Population Annealing with Weighted Averages: A Monte Carlo Method for Rough Free Energy Landscapes
The population annealing algorithm introduced by Hukushima and Iba is described. Population annealing combines simulated annealing and Boltzmann weighted differential reproduction within a population of replicas to sample equilibrium states. Population annealing gives direct access to the free energy. It is shown that unbiased measurements of observables can be obtained by weighted averages over many runs with weight factors related to the free energy estimate from the run. Population annealing is well suited to parallelization and may be a useful alternative to parallel tempering for systems with rough free energy landscapes such as spin glasses. The method is demonstrated for spin glasses.
One of the most difficult challenges in computational statistical physics is sampling the low temperature equilibrium states of systems with complex free energy landscapes such as occur, for example, in spin glasses, configurational glasses and biomolecules. Standard Markov chain Monte Carlo (MCMC) methods such as the Metropolis algorithm become stuck in local minima and are unable to correctly sample the equilibrium distribution. Attempts to solve this difficulty generally involve simulating a broadened distribution that smooths the free energy landscape. One of the most widely used of these methods is parallel tempering or replica exchange Monte Carlo Swendsen and Wang (1986); Geyer (1991); Hukushima and Nemoto (1996). In parallel tempering, many replicas of the system are simultaneously simulated using a standard MCMC method with each replica at a different temperature. The sequence of temperatures spans a range from high temperatures where the free energy landscape is smooth to the low temperatures of interest where it is rough. Replica exchanges are allowed that permit replicas to move between low and high temperatures. The hope is that visits to high temperatures allow more rapid mixing of the Markov chain and equilibration between different minima.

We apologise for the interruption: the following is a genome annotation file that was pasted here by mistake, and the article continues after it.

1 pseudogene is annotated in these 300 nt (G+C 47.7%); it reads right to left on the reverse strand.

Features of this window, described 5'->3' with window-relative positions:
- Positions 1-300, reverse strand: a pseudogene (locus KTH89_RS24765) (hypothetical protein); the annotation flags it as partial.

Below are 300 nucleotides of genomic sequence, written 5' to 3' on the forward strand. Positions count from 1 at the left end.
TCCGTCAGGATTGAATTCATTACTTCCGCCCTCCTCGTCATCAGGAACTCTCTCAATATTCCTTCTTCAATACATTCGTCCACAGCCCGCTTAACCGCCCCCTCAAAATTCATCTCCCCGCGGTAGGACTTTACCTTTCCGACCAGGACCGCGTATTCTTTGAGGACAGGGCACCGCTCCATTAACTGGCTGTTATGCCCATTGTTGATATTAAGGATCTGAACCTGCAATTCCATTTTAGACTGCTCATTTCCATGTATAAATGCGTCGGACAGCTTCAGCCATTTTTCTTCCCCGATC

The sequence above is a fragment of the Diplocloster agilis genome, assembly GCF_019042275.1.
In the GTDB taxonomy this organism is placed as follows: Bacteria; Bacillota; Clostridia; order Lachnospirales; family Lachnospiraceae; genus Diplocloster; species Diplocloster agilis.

Closely related to the problem of sampling equilibrium is the problem of finding ground states of systems with complex energy landscapes. In computer science the same question arises for NP-hard combinatorial optimization problems. One generic method for finding ground states or at least low lying states is simulated annealing Kirkpatrick et al. (1983). In simulated annealing the system is subject to an equilibrating MCMC procedure at a sequence of temperatures. Following this ‘annealing schedule’ the system is gradually cooled through the sequence of temperatures from a high temperature where the free energy landscape is smooth to a low temperature where it is rough. The hope is that the system will explore many minima while the temperature is high and settle into the deepest minima as the temperature is gradually lowered.
The population annealing algorithm introduced by Hukushima and Iba Hukushima and Iba (2003) is based on simulated annealing Kirkpatrick et al. (1983) but also shares features with parallel tempering, histogram re-weighting Ferrenberg and Swendsen (1988) and diffusion Monte Carlo Anderson (1975). Like simulated annealing, it is a single pass algorithm with an annealing schedule. A population of replicas of the system is simultaneously cooled following the annealing schedule. Unlike simulated annealing, the population is maintained in equilibrium throughout the annealing process and an equilibrium sample is generated at every temperature. Equilibrium is maintained by differential reproduction (resampling) of replicas according to their relative Boltzmann weights. A useful by-product of the calculation of relative Boltzmann weights is direct access to the equilibrium free energy at every temperature. Methods for extracting free energy differences from population annealing are related to Jarzinski’s equality Jarzynski (1997). Population annealing is an example of a sequential Monte Carlo scheme Doucet et al. (2001) and is related to nested sampling methods Skilling (2006).